Home News Vision Historically Speaking: CCC camps in Chaves, Eddy and Lincoln counties, part 2

Historically Speaking: CCC camps in Chaves, Eddy and Lincoln counties, part 2

Dirk Van Hart Photo Southeast aerial view of camp from Columbus Hill, after POWs left, 1945. Camp SCS-6-N, Fort Stanton.

Copyright © 2021 Roswell Daily Record

By Janice Dunnahoo

Special to the Daily Record

This week, I would like to continue sharing with you excerpts from a newly published book by my good friend, writer, geologist and researcher, Dirk Van Hart of Albuquerque. I was honored in helping him — in a small way — to do research on the Civilian Conservation Corps camps in our area. Dirk has a true passion for this time period, the “boys” at the camps, the camps themselves and the purpose they served. He states in his book, “Today, the ‘boys’ are gone. I deeply miss all of them. This book is my tribute to them.”

Dirk has given me permission to use any part of his book, “Camps and Campsites of the Civilian Conservation Corps (CCC) in New Mexico 1933-1942,” and I chose to share what he has found about Chaves, Eddy and Lincoln counties, our part of the state. The work the CCC boys did for the betterment of the environment is truly amazing, as is the time Dirk put into trying to locate the “footprints” of where these camps were, so many years ago.


Support Local Journalism
Subscribe to the Roswell Daily Record today.

Fort Stanton,

Lincoln County

“This site has a multi-layered and intriguing history. The first part is Fort Stanton itself, on the south side of the diminutive Rio Bonito, but it is only incidental to this narrative. Next is the CCC Camp on the north side of the river, and then there is the German POW camp.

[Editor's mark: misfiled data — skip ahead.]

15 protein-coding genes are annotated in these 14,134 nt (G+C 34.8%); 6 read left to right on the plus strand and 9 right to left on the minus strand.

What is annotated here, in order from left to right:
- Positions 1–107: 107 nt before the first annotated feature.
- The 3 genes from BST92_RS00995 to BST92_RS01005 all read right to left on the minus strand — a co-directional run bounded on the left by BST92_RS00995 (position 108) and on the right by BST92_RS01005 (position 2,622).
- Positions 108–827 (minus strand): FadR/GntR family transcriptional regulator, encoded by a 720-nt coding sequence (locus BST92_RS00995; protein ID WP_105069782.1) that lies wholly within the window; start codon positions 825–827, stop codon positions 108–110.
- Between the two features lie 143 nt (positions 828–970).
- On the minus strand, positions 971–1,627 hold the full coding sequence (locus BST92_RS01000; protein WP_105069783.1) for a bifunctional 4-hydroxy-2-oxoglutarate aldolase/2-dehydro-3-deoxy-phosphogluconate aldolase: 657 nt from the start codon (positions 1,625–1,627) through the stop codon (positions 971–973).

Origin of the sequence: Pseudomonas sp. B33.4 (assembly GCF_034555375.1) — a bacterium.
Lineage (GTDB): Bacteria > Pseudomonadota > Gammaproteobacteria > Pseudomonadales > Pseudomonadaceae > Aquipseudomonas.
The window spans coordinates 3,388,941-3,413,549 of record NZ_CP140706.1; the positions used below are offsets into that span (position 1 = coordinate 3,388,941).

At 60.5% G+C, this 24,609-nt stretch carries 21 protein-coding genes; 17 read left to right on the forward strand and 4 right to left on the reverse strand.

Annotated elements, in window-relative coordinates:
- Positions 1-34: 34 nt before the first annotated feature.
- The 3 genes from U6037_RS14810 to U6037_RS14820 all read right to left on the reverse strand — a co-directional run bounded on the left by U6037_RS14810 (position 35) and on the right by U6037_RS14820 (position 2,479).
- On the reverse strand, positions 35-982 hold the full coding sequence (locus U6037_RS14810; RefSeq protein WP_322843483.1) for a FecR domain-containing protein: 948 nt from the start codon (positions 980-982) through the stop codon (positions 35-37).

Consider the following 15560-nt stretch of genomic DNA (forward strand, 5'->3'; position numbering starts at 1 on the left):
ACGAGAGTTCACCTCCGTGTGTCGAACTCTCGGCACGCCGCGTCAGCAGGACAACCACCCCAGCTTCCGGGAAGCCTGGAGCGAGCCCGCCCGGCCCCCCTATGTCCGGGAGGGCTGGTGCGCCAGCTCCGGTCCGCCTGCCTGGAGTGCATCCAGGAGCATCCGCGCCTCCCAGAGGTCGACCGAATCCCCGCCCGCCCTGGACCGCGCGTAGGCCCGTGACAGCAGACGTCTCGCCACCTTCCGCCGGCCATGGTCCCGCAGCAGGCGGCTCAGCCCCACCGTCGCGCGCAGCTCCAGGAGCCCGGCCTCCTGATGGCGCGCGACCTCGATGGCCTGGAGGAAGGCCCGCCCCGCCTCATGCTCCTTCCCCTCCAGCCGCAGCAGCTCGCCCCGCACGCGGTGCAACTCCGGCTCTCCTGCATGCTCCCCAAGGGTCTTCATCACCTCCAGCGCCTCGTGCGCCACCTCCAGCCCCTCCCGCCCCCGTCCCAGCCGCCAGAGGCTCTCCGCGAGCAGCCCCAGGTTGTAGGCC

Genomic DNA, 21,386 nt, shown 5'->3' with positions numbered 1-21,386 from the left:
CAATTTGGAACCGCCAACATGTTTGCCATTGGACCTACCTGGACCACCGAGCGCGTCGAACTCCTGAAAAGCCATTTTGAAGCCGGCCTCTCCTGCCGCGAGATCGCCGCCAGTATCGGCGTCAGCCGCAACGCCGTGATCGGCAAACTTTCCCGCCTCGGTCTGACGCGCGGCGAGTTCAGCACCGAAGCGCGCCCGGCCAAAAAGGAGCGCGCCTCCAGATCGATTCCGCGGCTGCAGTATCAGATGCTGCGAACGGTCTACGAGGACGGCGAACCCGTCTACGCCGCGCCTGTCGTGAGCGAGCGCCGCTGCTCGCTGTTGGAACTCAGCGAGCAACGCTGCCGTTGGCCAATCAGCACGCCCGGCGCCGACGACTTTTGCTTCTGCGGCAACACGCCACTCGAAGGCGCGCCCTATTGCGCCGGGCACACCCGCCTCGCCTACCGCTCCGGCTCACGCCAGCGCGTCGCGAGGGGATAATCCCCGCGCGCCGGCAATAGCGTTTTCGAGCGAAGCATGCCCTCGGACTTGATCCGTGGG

“Fort Stanton was established in 1855 as a military post to protect settlers from the Apache. After the Indian Wars came to an end in the 1890s, the camp’s importance dwindled and it closed in 1896. In 1899, the fort was used as a merchant marine hospital for TB patients — the only such hospital in the nation at the time. The hospital underwent a major upgrade from 1938-1941 to become a modern facility.

“Back in the summer of 1935, the Soil Conservation Service built its camp on the north side of the Rio Bonito, opposite Fort Stanton. Its proximity to the fort was important because the camp received continual electric service from a power plant there. By the end of 1940, the camp was turned over to the Immigration and Naturalization Service and the CCC boys moved a few miles to the east to the Girls’ Baca Camp.

“What follows is taken from a superb little book titled ‘Interned,’ by James McBride. (McBride 2008) In September 1939, the German luxury liner, SS Columbus, had the misfortune of being on a cruise in the Caribbean when Germany invaded Poland. The ship’s captain tried to slip back to Germany but was intercepted at sea by a British destroyer. The captain, as per his orders, scuttled the ship. His crew of 576 seamen abandoned ship and were picked up by a trailing American cruiser. Since the U.S. and Germany were not yet at war, the crew became guests, who no one quite knew what to do with. The crew was entrained to the West Coast with the idea of putting them on a Japanese ship bound for home. That didn’t pan out, and for the year 1940, the crew languished on Angel Island in San Francisco Bay. By year’s end, fire at the site reduced the island’s capacity and it was decided to house them at the old CCC camp, sitting vacant in Fort Stanton. A few of the original crew were repatriated, but the 410 military age members were entrained east to Carrizozo and bussed to Fort Stanton. On a snowy day in January 1941, they occupied the abandoned CCC building.